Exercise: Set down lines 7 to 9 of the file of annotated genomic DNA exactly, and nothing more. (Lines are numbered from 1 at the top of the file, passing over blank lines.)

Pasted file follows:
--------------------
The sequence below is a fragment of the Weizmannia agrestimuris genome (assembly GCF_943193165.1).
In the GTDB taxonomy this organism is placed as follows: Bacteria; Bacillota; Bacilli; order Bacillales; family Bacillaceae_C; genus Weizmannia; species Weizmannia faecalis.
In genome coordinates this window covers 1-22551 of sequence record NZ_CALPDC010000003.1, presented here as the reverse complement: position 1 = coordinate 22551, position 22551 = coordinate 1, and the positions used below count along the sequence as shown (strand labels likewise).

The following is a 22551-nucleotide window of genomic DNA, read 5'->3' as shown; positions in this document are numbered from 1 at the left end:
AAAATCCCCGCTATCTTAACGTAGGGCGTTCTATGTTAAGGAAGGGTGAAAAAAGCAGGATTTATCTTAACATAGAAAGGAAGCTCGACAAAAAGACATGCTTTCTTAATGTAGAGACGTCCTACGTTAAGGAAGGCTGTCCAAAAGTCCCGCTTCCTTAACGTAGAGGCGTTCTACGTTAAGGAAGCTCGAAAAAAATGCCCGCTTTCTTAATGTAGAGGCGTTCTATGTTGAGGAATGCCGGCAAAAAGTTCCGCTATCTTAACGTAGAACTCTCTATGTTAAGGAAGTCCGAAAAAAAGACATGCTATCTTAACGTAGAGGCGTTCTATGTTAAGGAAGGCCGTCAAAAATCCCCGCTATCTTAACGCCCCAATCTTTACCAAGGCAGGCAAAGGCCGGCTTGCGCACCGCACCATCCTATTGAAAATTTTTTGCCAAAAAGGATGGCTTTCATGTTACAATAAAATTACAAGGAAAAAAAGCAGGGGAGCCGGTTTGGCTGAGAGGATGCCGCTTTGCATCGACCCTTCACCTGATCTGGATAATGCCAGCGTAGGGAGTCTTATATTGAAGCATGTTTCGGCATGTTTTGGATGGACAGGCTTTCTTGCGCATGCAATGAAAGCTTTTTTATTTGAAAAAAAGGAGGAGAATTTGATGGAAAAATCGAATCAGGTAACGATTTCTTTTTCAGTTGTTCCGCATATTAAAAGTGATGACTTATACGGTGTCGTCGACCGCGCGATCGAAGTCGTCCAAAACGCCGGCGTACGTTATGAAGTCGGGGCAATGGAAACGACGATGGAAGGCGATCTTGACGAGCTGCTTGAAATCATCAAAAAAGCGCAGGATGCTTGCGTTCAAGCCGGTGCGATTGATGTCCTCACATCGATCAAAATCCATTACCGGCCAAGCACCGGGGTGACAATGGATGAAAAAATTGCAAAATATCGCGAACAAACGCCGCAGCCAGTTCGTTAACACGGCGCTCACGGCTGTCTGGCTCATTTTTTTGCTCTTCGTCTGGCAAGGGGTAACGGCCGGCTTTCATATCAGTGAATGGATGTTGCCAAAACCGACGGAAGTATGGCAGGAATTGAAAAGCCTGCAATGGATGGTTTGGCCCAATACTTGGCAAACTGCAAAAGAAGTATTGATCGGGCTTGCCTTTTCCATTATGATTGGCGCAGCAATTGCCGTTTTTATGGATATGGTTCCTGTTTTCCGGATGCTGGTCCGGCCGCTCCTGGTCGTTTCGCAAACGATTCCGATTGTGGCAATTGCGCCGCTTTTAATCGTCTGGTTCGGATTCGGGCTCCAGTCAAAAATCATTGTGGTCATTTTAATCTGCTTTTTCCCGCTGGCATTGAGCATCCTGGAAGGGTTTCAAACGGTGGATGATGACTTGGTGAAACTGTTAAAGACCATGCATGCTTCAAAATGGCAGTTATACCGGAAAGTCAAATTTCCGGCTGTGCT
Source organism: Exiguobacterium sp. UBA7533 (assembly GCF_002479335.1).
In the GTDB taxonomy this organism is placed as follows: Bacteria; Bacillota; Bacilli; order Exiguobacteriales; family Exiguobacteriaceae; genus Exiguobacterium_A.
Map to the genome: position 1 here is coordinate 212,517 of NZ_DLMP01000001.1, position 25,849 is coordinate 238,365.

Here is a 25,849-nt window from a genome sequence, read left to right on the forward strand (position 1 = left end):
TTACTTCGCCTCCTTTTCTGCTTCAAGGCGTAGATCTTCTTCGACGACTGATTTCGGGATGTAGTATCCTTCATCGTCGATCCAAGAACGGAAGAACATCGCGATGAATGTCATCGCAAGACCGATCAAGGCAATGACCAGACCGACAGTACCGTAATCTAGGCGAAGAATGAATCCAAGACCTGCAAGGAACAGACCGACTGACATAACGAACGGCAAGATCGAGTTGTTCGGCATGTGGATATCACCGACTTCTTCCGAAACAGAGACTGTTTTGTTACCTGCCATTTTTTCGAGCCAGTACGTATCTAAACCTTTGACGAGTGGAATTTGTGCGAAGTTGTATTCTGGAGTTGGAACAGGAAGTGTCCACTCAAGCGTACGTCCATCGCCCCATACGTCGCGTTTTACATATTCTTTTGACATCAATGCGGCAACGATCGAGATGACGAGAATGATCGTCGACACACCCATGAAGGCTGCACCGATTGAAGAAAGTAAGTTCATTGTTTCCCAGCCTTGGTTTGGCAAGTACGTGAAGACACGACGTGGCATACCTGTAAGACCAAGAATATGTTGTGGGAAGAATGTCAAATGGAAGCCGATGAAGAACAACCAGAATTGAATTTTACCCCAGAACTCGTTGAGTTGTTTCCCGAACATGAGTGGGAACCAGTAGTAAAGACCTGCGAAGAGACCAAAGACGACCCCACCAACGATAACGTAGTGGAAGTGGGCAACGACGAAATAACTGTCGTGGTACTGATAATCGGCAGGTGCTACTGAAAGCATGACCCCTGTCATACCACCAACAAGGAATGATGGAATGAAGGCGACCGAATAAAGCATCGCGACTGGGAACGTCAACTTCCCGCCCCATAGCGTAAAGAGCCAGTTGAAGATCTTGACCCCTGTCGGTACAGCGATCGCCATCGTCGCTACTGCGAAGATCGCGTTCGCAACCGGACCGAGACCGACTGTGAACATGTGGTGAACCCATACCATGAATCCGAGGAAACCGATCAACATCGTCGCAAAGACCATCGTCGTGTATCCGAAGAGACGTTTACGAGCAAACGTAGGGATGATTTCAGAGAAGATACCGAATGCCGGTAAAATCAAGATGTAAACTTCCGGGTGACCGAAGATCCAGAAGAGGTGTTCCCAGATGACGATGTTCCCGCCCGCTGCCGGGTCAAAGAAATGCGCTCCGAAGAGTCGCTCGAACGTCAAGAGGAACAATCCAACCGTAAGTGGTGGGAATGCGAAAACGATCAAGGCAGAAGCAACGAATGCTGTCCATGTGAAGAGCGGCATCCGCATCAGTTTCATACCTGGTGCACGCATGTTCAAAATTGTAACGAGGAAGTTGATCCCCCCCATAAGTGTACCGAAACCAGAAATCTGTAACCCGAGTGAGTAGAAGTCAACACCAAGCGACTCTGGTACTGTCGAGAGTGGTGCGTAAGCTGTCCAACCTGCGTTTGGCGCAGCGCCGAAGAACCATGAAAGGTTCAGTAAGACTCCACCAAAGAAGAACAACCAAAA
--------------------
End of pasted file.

In the GTDB taxonomy this organism is placed as follows: Bacteria; Bacillota; Bacilli; order Exiguobacteriales; family Exiguobacteriaceae; genus Exiguobacterium_A.
Map to the genome: position 1 here is coordinate 212,517 of NZ_DLMP01000001.1, position 25,849 is coordinate 238,365.

Here is a 25,849-nt window from a genome sequence, read left to right on the forward strand (position 1 = left end):